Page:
With Researcher Spotlights, the Microbial Systems Initiative aims to introduce you to the breadth and diversity of research interests and potential growth opportunities at the University of Illinois Urbana-Champaign campus. We hope that by highlighting both the researchers and their research, we can help you to learn more about and connect with your colleagues to enhance multidisciplinary research and education in microbial sciences here at Illinois. We have expanded the spotlight to focus also on the dedicated administrators who are passionate about building and strengthening a collaborative MSI community and to broaden the scope of our impact.
SARA RESSING, M.S., M.S.ED.
Microbial Systems Initiative
Sara Ressing is the assistant director of the Microbial Systems Initiative. She began this role in September 2021 to implement the mission and educational plans of MSI and lead the development and delivery of the forthcoming Microbial Systems Analytics MS program within the School of Molecular and Cellular Biology.
Do you have a personal story to share or path that led to your interest in this role?
Early on in my undergraduate career, I participated in a general biology field lab checking small mammal traps as part of a long-term study. For a budding zoologist, this was like Christmas morning. Each trap held some new creature I would meet for the first time. I quickly added my name to the list of volunteers and soon spent nearly every weekend of the next four years at the field station.
This experience set off my early career as a researcher and led to close mentorships with several faculty. It also set in me a firm belief in the importance of undergraduate research. As a first-generation, low-income student, the experiences and relationships I built helped me to navigate college, develop self-efficacy and confidence, become engaged on campus, and ultimately, successfully apply to graduate programs.
It is that passion for research that led to my interest in the MSI position. MSI’s priorities, in particular, the development of research, educational, and professional development opportunities for trainees, match my educational philosophy closely. These are some of the first activities to which I have contributed in my role with MSI.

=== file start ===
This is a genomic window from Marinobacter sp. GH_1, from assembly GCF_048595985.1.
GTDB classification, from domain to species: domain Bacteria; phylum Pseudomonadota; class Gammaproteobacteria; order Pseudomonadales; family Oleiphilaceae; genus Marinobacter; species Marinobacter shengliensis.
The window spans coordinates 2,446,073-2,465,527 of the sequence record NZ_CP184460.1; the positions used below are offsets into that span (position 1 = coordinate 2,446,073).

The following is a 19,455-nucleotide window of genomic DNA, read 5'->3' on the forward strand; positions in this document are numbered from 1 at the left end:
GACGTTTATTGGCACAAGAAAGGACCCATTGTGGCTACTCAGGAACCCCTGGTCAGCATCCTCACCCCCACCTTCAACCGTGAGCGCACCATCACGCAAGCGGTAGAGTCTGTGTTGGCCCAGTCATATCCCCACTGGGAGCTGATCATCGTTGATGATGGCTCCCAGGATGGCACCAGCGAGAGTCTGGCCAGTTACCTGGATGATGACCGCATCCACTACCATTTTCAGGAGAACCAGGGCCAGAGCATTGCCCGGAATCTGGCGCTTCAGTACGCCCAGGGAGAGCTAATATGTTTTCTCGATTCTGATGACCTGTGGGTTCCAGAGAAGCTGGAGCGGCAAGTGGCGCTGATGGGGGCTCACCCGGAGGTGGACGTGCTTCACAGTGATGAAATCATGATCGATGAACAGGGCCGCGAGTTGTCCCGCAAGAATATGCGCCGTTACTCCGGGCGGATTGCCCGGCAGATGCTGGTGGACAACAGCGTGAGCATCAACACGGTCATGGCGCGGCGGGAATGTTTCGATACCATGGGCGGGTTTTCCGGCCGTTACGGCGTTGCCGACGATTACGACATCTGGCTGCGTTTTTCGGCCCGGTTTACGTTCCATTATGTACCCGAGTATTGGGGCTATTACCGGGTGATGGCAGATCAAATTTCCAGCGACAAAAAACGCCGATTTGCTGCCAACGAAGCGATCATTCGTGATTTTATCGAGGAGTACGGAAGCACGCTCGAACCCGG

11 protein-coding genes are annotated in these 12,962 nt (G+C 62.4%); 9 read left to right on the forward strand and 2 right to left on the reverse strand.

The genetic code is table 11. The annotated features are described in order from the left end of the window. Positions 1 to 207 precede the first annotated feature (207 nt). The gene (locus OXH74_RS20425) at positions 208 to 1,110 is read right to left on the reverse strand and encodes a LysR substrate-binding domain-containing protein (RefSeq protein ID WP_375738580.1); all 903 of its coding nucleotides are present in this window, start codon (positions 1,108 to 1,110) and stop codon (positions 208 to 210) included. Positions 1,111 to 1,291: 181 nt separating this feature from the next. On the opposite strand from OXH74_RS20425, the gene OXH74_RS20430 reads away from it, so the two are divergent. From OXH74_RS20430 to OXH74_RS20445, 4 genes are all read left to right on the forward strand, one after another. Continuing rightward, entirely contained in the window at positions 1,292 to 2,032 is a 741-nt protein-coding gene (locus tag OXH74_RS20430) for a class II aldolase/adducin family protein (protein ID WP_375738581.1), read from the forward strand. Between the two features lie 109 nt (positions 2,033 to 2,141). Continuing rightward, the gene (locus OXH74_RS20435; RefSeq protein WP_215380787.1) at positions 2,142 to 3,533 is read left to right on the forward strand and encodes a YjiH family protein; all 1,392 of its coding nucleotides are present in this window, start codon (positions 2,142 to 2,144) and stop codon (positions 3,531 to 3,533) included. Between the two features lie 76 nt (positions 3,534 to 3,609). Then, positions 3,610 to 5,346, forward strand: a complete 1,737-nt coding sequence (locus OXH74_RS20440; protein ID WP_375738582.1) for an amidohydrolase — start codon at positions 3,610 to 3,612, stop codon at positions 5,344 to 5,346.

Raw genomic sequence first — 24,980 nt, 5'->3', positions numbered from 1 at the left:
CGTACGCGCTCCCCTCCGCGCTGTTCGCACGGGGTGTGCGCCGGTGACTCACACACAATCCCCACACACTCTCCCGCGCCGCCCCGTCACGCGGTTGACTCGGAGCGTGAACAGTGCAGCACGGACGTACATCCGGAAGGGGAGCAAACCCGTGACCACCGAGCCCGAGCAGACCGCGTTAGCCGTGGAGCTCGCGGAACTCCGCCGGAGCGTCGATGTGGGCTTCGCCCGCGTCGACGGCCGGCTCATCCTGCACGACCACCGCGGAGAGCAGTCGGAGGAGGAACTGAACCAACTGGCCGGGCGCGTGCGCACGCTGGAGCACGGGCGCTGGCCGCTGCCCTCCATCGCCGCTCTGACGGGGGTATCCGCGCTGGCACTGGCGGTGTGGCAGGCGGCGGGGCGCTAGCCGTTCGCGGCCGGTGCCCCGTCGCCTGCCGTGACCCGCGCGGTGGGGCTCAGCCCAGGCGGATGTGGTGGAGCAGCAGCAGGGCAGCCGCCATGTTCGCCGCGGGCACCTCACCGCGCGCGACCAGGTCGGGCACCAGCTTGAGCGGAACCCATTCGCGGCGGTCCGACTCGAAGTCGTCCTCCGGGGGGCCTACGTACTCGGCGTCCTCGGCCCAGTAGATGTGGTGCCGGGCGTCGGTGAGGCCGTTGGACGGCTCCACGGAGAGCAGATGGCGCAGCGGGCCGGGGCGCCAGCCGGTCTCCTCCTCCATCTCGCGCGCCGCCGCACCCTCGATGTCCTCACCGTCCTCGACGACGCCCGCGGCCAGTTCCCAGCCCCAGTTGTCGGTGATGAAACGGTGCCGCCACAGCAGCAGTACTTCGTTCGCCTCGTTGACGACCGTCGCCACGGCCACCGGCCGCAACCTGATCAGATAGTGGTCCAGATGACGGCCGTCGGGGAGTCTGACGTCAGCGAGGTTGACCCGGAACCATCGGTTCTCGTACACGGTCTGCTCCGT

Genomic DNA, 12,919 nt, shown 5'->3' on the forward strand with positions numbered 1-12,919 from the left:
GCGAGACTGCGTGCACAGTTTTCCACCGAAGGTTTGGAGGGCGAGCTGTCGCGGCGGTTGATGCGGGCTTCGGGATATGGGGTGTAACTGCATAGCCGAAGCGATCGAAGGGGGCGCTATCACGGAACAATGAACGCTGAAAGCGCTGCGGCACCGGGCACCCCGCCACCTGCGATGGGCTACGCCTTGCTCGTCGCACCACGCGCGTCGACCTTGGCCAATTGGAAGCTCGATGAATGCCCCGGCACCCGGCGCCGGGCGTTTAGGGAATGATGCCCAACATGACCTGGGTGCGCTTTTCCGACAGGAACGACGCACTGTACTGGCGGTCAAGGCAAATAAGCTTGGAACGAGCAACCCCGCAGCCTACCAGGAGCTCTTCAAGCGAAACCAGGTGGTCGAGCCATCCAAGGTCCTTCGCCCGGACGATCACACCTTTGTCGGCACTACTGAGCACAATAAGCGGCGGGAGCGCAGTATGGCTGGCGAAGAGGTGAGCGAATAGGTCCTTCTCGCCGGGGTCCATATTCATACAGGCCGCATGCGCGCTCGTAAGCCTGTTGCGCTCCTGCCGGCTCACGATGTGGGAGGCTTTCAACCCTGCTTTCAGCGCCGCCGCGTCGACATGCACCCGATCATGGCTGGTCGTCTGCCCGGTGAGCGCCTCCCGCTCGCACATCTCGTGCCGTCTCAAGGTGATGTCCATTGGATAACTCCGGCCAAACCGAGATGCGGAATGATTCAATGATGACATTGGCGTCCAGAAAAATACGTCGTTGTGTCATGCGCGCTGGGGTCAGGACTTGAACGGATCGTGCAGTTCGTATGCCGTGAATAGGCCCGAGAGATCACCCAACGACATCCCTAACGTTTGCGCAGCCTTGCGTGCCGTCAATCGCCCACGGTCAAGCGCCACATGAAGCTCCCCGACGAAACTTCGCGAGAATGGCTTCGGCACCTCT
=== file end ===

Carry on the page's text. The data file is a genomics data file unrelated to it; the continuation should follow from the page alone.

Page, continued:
How does being a part of the Illinois community impact your work?
There is a wealth of institutional knowledge I have been able to take advantage of at Illinois. I am so thankful for the opportunity to work with and learn from staff across campus. This collegiality has allowed me to find the information I need to complete my work. The ideals of collaboration and inclusion daily inform my regular work as I support faculty, researchers, and trainees.
What are some challenges you have faced in this role?
There has been a learning curve for me in terms of developing the new Microbial Systems Analytics degree program. The first thing I learned was that these things take years! So, I’ve really had to develop my patience skills. This has also provided me with the biggest opportunity to see MSI’s collaborative nature at work. We’ve had some great feedback from not only faculty, but also industry partners regarding our planned curriculum. Hopefully, you will start to see more details about the program soon!
Recent news has pointed to the COVID-19 pandemic, systemic racism, and mental health as major societal health challenges. What part do you play in addressing these challenges?
MSI is strongly committed to supporting the vibrant microbial systems research community, which includes a conscious dedication to equity and inclusion. How we can best support and encourage researchers and trainees during COVID times is a regular topic of MSI team meetings. I plan to support MSI’s work through contributions to the diversity, equity, & Inclusion statement, developing programming to support mental health, and confronting issues of access at all levels.
Do you want to tell us about any projects or activities you are particularly excited about right now?
I am most excited about the hard work I’ve witnessed trainees accomplish this past semester. The Microbial Early-Career Researchers Association (MicroERA) has expanded under my encouragement. They tripled membership, hosted a very successful spring research symposium, and created an executive board of invested students you will meet in upcoming newsletters. This all would not have been possible without the hard work of MicroERA’s post-doctoral advisors, Kristen Farley and Yumi Iwadate. I am looking forward to the networking and professional development events they are planning for the next academic year!